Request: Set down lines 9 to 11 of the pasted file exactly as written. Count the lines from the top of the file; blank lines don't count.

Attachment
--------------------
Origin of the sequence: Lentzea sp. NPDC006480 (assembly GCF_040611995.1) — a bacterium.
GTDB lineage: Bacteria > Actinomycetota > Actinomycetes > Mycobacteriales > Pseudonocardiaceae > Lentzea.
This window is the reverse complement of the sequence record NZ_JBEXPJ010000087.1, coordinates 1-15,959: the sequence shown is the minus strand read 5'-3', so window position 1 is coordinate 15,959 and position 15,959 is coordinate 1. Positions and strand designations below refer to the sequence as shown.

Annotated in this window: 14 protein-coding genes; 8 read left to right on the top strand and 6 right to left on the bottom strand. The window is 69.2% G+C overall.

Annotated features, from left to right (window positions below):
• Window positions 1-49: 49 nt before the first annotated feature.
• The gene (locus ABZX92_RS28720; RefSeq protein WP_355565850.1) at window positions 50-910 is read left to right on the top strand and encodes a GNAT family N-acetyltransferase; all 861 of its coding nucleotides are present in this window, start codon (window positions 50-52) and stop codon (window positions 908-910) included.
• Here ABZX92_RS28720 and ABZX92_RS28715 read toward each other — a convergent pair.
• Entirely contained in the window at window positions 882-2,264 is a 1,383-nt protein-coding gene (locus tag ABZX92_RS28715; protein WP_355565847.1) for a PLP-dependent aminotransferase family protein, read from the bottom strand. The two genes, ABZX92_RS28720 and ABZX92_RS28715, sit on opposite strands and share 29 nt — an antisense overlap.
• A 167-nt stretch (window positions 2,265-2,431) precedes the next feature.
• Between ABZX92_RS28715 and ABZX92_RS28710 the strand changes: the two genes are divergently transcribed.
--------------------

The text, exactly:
• Entirely contained in the window at window positions 882-2,264 is a 1,383-nt protein-coding gene (locus tag ABZX92_RS28715; protein WP_355565847.1) for a PLP-dependent aminotransferase family protein, read from the bottom strand. The two genes, ABZX92_RS28720 and ABZX92_RS28715, sit on opposite strands and share 29 nt — an antisense overlap.
• A 167-nt stretch (window positions 2,265-2,431) precedes the next feature.
• Between ABZX92_RS28715 and ABZX92_RS28710 the strand changes: the two genes are divergently transcribed.